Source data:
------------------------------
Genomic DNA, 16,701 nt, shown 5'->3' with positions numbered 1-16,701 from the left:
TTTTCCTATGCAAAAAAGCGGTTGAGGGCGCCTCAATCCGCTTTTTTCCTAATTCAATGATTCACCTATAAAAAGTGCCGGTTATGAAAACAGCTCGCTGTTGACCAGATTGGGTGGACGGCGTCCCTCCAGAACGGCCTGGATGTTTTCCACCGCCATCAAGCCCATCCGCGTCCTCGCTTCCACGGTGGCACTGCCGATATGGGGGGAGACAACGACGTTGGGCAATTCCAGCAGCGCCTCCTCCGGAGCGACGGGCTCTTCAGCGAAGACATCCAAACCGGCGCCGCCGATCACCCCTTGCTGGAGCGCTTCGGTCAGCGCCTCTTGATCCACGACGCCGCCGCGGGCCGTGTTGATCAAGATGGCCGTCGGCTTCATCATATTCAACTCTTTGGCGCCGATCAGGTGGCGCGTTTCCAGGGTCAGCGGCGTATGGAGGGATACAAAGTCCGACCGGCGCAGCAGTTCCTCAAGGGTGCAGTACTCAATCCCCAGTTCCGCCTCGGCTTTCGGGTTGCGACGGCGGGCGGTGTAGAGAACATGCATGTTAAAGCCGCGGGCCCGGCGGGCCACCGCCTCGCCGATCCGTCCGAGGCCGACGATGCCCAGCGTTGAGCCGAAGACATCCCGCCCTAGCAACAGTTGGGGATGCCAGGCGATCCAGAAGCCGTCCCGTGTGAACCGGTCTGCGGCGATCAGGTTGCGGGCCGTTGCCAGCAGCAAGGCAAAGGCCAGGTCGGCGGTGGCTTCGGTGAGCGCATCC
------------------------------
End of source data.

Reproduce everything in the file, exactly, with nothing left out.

Genomic DNA, 16,701 nt, shown 5'->3' with positions numbered 1-16,701 from the left:
TTTTCCTATGCAAAAAAGCGGTTGAGGGCGCCTCAATCCGCTTTTTTCCTAATTCAATGATTCACCTATAAAAAGTGCCGGTTATGAAAACAGCTCGCTGTTGACCAGATTGGGTGGACGGCGTCCCTCCAGAACGGCCTGGATGTTTTCCACCGCCATCAAGCCCATCCGCGTCCTCGCTTCCACGGTGGCACTGCCGATATGGGGGGAGACAACGACGTTGGGCAATTCCAGCAGCGCCTCCTCCGGAGCGACGGGCTCTTCAGCGAAGACATCCAAACCGGCGCCGCCGATCACCCCTTGCTGGAGCGCTTCGGTCAGCGCCTCTTGATCCACGACGCCGCCGCGGGCCGTGTTGATCAAGATGGCCGTCGGCTTCATCATATTCAACTCTTTGGCGCCGATCAGGTGGCGCGTTTCCAGGGTCAGCGGCGTATGGAGGGATACAAAGTCCGACCGGCGCAGCAGTTCCTCAAGGGTGCAGTACTCAATCCCCAGTTCCGCCTCGGCTTTCGGGTTGCGACGGCGGGCGGTGTAGAGAACATGCATGTTAAAGCCGCGGGCCCGGCGGGCCACCGCCTCGCCGATCCGTCCGAGGCCGACGATGCCCAGCGTTGAGCCGAAGACATCCCGCCCTAGCAACAGTTGGGGATGCCAGGCGATCCAGAAGCCGTCCCGTGTGAACCGGTCTGCGGCGATCAGGTTGCGGGCCGTTGCCAGCAGCAAGGCAAAGGCCAGGTCGGCGGTGGCTTCGGTGAGCGCATCC